More than a decade ago, I was giving an introductory presentation on quantum cryptography, as I had done many times before. I discussed the basic concepts of quantum physics, quantum computers, and quantum cryptography. I ended it with the promise that when quantum computing went mainstream that most of our current digital encryption secrets, which rely on hard-to-solve large prime-number equations, would be immediately revealed to the world.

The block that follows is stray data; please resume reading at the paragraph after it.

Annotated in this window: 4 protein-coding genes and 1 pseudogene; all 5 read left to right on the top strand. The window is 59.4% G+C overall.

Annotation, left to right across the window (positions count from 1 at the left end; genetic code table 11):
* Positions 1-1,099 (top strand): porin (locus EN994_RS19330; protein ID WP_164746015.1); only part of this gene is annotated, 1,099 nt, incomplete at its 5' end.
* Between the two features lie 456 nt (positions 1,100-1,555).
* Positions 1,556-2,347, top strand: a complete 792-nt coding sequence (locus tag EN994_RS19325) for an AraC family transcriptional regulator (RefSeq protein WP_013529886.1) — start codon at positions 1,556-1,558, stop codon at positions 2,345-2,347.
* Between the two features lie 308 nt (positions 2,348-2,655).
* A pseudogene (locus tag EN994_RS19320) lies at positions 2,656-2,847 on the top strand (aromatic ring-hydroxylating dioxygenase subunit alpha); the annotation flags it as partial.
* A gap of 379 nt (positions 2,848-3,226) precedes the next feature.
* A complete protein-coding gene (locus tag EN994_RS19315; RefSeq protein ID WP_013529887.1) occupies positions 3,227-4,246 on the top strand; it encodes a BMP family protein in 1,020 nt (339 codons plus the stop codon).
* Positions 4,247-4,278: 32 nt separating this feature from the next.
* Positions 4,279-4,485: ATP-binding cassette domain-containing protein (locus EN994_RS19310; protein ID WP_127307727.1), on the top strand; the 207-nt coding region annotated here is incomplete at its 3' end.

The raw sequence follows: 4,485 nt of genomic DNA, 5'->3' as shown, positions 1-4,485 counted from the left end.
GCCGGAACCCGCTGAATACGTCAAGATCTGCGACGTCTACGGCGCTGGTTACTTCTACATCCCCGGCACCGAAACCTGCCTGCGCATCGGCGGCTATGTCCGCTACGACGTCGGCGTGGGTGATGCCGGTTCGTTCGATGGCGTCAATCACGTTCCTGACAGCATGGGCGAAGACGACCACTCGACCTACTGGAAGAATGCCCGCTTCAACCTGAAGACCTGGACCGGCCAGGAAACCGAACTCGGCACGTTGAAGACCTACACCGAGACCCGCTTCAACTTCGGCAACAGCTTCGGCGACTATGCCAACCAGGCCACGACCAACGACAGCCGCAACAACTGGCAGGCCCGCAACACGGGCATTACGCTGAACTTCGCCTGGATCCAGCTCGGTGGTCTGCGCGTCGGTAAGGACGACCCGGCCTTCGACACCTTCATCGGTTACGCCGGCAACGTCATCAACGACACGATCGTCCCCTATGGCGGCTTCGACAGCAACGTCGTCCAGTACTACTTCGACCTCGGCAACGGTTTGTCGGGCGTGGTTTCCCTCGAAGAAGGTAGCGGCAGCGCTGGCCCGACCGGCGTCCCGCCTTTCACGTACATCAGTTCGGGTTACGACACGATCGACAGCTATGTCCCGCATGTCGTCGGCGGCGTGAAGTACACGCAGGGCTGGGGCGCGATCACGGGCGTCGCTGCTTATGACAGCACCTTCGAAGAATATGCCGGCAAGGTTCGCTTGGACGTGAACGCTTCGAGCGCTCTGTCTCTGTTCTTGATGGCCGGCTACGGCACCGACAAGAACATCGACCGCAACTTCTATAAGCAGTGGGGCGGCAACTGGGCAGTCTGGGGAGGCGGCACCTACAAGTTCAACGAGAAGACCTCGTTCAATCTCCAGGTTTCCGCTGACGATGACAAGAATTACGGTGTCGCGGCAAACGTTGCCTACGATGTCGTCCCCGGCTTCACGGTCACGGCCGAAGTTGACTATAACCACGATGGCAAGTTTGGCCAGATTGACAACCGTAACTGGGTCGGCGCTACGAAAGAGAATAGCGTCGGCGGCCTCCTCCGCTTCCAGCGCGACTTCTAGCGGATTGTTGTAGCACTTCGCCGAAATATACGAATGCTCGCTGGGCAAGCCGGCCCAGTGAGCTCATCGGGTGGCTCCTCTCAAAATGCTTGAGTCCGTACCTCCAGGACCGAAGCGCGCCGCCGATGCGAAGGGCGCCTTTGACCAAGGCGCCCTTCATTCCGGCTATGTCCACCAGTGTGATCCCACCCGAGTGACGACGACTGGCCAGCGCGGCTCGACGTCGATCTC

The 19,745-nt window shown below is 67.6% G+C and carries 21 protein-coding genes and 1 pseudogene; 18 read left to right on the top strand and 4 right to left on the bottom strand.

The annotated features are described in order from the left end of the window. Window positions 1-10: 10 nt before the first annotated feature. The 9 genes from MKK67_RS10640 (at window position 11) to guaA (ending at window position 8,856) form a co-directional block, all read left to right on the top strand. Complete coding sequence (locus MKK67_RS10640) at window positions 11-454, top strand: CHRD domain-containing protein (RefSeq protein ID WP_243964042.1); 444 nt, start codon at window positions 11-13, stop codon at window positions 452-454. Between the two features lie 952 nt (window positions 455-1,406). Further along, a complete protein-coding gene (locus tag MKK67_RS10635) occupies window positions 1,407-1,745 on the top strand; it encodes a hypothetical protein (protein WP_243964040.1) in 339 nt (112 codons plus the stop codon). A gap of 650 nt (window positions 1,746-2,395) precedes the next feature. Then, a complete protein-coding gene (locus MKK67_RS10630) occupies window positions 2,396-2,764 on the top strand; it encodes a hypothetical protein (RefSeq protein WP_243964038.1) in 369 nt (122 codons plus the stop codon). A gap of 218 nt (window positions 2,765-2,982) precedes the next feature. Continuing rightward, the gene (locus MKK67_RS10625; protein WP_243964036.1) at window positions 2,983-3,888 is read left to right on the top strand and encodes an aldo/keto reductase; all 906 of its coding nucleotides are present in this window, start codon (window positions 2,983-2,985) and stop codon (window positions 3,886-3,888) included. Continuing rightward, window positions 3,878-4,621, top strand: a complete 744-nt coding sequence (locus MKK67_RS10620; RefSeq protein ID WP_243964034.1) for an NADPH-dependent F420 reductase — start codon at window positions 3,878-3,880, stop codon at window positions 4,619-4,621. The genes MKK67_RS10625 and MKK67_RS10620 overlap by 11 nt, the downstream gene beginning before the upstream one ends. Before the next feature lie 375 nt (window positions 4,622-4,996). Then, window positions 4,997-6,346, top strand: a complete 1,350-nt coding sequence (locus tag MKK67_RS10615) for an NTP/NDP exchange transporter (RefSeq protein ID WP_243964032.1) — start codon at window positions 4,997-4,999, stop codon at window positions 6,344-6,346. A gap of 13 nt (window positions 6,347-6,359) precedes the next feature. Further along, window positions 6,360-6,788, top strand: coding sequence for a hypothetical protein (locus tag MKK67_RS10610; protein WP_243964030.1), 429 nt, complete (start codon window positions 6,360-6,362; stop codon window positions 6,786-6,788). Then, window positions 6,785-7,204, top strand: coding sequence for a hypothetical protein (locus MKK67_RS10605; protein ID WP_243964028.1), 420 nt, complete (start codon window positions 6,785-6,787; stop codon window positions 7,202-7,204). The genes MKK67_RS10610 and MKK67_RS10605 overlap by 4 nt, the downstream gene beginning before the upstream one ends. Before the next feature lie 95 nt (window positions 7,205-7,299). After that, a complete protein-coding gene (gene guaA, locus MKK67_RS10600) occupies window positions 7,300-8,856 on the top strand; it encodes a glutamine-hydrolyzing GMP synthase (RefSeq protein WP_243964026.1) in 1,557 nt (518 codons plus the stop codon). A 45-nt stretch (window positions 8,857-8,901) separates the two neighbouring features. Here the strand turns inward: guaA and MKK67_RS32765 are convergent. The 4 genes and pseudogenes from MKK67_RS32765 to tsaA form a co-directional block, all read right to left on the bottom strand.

Most secrets have been protected with some form of asymmetric encryption ever since Whitfield Diffie, Mark Hellman and Ralph Merkle publicly revealed the concept in 1976 in their seminal paper called New Directions in Cryptography. Think RSA, SSL, TLS and HTTPS.